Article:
I was looking over my budget for the previous month and something stood out. At first, I thought I made a typo somewhere. Maybe I categorized a purchase incorrectly somewhere along the way. After checking and rechecking and checking a third time, I knew I didn’t make a mistake. The number I saw was correct: I spent over $500 eating out last month.
To some, that number may not seem high. To me though, it is incredibly high. I typically spend around $100 per month eating out. The analyzer in me went right to work.
If I saved $400 each month (the difference between what I spent and what I normally spend) and earned 5%, after 10 years I would have just shy of $63,000 thanks to compound interest.
If the shock of the overspending on eating out wasn’t enough, I then happened to step on the scale in the bathroom. I should have seen it coming, but I didn’t. I was surprised to see that I gained 10 pounds.
Cost of Eating Out
I then really starting thinking about this. Not only did I lose out on saving $400 last month, but my health suffered too. If I continue this trend, not only will I have not saved anything, I will be overweight and consequently, I will most likely have health issues, costing me money. Money that I don’t have because I already spent it on a burger and fries!! Damn you, Five Guys! This is the real cost of eating out.
The point of this post is to get you to really think about your financial transactions. They don’t only hit you in the wallet. They hit you in other areas of life as well. I ask that before you spend your next dollar to think about the consequences of spending the money. I’m not trying to get you to stop spending altogether, but to think about how your spending affects your life and those around you.
When talking specifically about your health and eating out, it is obvious eating out isn’t that good for you. All of the portions are double the size of what a normal portion is. Just look at the graphic below. I bet your next plate out is much bigger than those guidelines.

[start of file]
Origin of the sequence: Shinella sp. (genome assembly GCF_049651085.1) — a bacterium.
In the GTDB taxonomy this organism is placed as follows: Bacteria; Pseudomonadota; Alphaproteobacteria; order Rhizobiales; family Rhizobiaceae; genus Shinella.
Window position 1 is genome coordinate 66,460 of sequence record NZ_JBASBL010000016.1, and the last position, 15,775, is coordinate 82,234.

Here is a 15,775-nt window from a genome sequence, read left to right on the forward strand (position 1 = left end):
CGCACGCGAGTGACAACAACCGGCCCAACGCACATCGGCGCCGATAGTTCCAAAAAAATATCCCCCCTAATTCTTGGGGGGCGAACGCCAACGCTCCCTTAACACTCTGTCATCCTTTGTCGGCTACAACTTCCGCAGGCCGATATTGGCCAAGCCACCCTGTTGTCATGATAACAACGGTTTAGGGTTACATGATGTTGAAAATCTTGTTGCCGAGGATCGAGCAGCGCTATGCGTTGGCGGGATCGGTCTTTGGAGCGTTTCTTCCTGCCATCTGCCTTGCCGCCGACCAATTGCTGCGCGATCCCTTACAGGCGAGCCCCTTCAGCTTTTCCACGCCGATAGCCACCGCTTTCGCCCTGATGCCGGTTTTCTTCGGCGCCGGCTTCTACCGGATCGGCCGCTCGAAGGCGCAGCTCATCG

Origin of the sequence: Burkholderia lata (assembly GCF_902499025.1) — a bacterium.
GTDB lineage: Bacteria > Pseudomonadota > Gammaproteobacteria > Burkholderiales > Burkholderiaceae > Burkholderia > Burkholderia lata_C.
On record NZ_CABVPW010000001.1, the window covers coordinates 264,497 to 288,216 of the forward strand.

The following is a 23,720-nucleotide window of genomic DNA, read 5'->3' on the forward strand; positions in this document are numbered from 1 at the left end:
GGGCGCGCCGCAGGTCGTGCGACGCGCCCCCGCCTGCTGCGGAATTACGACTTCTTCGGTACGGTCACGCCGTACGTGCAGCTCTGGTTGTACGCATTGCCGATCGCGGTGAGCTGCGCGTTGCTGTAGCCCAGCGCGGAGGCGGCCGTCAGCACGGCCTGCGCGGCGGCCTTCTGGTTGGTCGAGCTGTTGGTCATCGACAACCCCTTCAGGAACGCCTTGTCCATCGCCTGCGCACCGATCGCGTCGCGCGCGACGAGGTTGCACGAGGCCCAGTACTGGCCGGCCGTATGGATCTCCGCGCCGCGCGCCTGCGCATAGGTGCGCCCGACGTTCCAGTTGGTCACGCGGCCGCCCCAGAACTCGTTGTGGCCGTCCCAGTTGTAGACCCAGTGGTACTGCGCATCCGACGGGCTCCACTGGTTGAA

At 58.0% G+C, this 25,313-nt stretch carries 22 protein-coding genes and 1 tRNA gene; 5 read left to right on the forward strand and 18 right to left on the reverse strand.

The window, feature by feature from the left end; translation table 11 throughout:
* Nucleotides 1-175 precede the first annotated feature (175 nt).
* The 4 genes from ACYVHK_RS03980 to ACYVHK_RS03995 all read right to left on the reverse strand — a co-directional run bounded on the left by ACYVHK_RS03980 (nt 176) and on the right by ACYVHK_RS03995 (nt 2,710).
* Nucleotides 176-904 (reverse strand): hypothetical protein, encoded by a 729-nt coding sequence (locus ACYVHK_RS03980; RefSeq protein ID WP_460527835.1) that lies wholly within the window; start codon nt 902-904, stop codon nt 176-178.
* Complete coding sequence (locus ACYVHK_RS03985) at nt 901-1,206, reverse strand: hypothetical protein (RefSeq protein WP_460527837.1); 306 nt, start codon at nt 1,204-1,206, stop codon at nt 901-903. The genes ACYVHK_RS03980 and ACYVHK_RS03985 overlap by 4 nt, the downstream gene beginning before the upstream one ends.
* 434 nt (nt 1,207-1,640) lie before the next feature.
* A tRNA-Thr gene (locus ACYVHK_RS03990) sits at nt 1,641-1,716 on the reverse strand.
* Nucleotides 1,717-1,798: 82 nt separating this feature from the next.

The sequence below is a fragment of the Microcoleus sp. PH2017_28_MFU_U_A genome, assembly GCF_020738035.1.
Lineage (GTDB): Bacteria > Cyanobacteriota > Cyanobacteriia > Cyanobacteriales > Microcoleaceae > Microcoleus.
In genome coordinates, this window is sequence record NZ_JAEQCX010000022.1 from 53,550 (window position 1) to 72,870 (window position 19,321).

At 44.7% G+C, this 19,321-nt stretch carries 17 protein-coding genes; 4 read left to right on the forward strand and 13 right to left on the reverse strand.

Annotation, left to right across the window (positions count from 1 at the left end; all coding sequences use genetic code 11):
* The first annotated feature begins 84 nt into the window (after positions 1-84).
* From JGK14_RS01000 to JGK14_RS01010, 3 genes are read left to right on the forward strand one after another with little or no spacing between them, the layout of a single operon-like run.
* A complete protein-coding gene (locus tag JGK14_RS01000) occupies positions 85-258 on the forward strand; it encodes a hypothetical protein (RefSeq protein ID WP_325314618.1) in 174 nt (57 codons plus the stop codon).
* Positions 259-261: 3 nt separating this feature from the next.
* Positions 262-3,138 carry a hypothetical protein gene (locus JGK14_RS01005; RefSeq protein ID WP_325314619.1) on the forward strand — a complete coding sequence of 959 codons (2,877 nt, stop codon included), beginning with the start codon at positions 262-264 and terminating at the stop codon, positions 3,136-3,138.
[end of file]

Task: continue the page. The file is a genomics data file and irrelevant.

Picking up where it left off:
Added to the jumbo size of everything, there is enough salt in these meals to dry out a lake. Looking at a main course at a popular restaurant, it has the calories coming in at 1,900 and salt at 2,300mg. That’s a whole day’s worth of food for an adult! No wonder were packing on the pounds like there’s no tomorrow.
And don’t think for a minute that the salad and sandwich shops are much better. A half sandwich and cup of soup is the equivalent of two meals when you look at carbs, sodium and fat.
Your best bet is to reduce the amount you eat out. Not only will it keep money in your wallet today, but it will keep money in your wallet in the future as well with fewer health issues.
Just to reiterate, I am not saying to not eat out ever again. I will not cut my dining out expenses to zero simply because I get joy out of going out to eat with my girlfriend. In fact, we use these tips to save money when eating out. If you find pleasure in eating out, then go ahead and eat out. All I am saying is to think about the cost of eating out – and not only in financial terms.
Call to Action
If you don’t have a budget, you need to set one up. With the internet, creating one and maintaining it is extremely easy. I personally use Power Wallet. It’s free and allows me to keep track of my spending and see where I am spending too much. I suggest giving it a try if you want to take control of your finances.